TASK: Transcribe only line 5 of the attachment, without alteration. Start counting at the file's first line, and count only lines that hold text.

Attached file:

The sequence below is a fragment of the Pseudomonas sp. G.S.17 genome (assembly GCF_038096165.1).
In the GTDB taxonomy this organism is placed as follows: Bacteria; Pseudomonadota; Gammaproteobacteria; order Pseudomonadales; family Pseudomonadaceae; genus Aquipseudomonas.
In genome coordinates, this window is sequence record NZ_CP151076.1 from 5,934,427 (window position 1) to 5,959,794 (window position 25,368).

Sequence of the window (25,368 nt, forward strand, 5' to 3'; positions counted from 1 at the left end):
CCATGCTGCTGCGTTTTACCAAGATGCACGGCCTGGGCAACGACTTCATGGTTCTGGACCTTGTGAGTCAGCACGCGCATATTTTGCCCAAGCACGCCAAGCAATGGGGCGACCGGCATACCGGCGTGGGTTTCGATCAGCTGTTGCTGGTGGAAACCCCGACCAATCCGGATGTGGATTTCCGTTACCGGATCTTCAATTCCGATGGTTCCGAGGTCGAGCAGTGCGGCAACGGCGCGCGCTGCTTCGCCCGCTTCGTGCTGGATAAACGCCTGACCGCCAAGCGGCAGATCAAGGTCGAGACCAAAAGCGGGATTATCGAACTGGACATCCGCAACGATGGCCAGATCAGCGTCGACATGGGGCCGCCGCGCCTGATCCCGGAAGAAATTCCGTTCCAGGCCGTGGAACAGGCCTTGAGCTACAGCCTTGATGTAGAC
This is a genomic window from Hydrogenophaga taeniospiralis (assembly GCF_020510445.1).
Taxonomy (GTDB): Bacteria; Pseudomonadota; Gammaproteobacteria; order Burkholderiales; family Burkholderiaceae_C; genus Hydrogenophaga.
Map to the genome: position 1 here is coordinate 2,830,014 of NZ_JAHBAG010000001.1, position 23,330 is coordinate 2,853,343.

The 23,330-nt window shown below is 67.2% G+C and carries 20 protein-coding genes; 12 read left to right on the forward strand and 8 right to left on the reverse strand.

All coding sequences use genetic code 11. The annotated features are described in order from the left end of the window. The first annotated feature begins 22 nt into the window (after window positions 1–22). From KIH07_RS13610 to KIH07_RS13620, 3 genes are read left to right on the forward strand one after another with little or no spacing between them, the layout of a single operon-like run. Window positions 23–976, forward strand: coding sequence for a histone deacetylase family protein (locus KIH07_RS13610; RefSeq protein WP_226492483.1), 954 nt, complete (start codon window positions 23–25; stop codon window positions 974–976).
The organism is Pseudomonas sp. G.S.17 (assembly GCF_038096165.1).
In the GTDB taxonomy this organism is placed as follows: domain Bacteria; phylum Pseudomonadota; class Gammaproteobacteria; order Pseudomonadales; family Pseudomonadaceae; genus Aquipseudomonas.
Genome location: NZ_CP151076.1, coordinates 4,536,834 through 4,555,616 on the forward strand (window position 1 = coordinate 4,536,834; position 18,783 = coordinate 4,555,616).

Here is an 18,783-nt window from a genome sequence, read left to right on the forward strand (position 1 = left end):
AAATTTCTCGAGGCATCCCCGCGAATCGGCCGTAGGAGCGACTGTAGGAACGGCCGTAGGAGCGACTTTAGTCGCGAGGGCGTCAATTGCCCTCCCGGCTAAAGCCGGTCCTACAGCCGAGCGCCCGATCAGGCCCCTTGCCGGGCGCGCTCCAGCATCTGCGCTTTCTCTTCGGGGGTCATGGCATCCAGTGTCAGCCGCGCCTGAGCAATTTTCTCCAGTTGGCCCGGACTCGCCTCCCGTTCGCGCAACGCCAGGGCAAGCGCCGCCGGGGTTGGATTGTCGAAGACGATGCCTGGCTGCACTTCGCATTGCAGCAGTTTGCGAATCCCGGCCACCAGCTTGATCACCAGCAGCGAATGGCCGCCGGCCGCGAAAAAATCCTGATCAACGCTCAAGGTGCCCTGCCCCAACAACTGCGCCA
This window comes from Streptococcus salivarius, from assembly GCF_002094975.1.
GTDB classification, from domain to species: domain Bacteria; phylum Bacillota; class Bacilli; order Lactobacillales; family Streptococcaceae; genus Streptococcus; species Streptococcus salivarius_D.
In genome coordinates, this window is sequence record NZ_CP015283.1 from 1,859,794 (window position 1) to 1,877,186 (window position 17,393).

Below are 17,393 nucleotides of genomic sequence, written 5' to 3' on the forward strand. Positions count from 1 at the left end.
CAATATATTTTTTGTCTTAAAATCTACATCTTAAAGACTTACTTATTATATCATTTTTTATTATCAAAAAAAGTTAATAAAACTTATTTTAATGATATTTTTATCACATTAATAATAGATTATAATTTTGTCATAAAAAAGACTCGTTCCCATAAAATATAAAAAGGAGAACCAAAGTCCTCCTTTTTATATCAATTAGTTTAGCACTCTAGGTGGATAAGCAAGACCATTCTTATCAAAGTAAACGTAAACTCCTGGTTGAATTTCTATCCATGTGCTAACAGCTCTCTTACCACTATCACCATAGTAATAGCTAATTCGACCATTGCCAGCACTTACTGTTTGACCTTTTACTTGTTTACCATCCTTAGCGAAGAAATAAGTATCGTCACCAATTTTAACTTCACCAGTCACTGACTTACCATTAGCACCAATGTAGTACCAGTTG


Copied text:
CCATGCTGCTGCGTTTTACCAAGATGCACGGCCTGGGCAACGACTTCATGGTTCTGGACCTTGTGAGTCAGCACGCGCATATTTTGCCCAAGCACGCCAAGCAATGGGGCGACCGGCATACCGGCGTGGGTTTCGATCAGCTGTTGCTGGTGGAAACCCCGACCAATCCGGATGTGGATTTCCGTTACCGGATCTTCAATTCCGATGGTTCCGAGGTCGAGCAGTGCGGCAACGGCGCGCGCTGCTTCGCCCGCTTCGTGCTGGATAAACGCCTGACCGCCAAGCGGCAGATCAAGGTCGAGACCAAAAGCGGGATTATCGAACTGGACATCCGCAACGATGGCCAGATCAGCGTCGACATGGGGCCGCCGCGCCTGATCCCGGAAGAAATTCCGTTCCAGGCCGTGGAACAGGCCTTGAGCTACAGCCTTGATGTAGAC